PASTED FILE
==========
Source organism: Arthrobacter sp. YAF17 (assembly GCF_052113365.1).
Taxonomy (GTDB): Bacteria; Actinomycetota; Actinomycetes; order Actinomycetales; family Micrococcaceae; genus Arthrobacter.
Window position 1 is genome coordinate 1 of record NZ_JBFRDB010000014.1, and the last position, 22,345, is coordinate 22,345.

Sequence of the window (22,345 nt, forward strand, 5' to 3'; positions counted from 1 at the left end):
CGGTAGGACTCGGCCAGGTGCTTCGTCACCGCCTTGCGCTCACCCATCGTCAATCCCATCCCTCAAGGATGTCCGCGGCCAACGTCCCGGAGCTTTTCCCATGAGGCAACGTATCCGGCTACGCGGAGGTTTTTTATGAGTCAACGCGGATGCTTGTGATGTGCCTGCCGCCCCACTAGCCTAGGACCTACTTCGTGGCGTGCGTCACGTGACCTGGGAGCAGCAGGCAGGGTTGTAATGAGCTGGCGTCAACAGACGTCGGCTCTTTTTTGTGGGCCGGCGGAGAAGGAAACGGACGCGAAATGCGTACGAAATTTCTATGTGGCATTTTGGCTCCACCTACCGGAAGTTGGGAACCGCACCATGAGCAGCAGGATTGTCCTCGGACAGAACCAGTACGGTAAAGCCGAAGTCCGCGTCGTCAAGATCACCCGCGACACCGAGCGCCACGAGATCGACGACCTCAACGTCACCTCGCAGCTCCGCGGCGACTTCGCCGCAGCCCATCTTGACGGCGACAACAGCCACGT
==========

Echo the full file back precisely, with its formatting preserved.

Source organism: Arthrobacter sp. YAF17 (assembly GCF_052113365.1).
Taxonomy (GTDB): Bacteria; Actinomycetota; Actinomycetes; order Actinomycetales; family Micrococcaceae; genus Arthrobacter.
Window position 1 is genome coordinate 1 of record NZ_JBFRDB010000014.1, and the last position, 22,345, is coordinate 22,345.

Sequence of the window (22,345 nt, forward strand, 5' to 3'; positions counted from 1 at the left end):
CGGTAGGACTCGGCCAGGTGCTTCGTCACCGCCTTGCGCTCACCCATCGTCAATCCCATCCCTCAAGGATGTCCGCGGCCAACGTCCCGGAGCTTTTCCCATGAGGCAACGTATCCGGCTACGCGGAGGTTTTTTATGAGTCAACGCGGATGCTTGTGATGTGCCTGCCGCCCCACTAGCCTAGGACCTACTTCGTGGCGTGCGTCACGTGACCTGGGAGCAGCAGGCAGGGTTGTAATGAGCTGGCGTCAACAGACGTCGGCTCTTTTTTGTGGGCCGGCGGAGAAGGAAACGGACGCGAAATGCGTACGAAATTTCTATGTGGCATTTTGGCTCCACCTACCGGAAGTTGGGAACCGCACCATGAGCAGCAGGATTGTCCTCGGACAGAACCAGTACGGTAAAGCCGAAGTCCGCGTCGTCAAGATCACCCGCGACACCGAGCGCCACGAGATCGACGACCTCAACGTCACCTCGCAGCTCCGCGGCGACTTCGCCGCAGCCCATCTTGACGGCGACAACAGCCACGT